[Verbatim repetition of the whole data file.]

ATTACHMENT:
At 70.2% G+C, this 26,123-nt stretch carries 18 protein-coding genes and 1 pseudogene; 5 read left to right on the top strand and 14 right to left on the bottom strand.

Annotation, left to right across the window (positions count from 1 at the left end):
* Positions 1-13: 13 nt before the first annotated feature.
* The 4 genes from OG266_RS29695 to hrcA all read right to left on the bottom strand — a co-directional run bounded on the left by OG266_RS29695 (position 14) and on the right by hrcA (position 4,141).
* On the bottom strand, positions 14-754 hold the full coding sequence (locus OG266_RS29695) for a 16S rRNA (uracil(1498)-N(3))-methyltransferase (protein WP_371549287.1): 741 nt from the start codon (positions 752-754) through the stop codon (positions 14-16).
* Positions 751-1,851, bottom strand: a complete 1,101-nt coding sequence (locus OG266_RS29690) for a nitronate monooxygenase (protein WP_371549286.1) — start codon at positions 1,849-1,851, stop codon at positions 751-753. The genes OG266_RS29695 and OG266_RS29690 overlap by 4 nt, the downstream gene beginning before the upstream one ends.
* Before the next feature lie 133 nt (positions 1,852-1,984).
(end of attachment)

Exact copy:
At 70.2% G+C, this 26,123-nt stretch carries 18 protein-coding genes and 1 pseudogene; 5 read left to right on the top strand and 14 right to left on the bottom strand.

Annotation, left to right across the window (positions count from 1 at the left end):
* Positions 1-13: 13 nt before the first annotated feature.
* The 4 genes from OG266_RS29695 to hrcA all read right to left on the bottom strand — a co-directional run bounded on the left by OG266_RS29695 (position 14) and on the right by hrcA (position 4,141).
* On the bottom strand, positions 14-754 hold the full coding sequence (locus OG266_RS29695) for a 16S rRNA (uracil(1498)-N(3))-methyltransferase (protein WP_371549287.1): 741 nt from the start codon (positions 752-754) through the stop codon (positions 14-16).
* Positions 751-1,851, bottom strand: a complete 1,101-nt coding sequence (locus OG266_RS29690) for a nitronate monooxygenase (protein WP_371549286.1) — start codon at positions 1,849-1,851, stop codon at positions 751-753. The genes OG266_RS29695 and OG266_RS29690 overlap by 4 nt, the downstream gene beginning before the upstream one ends.
* Before the next feature lie 133 nt (positions 1,852-1,984).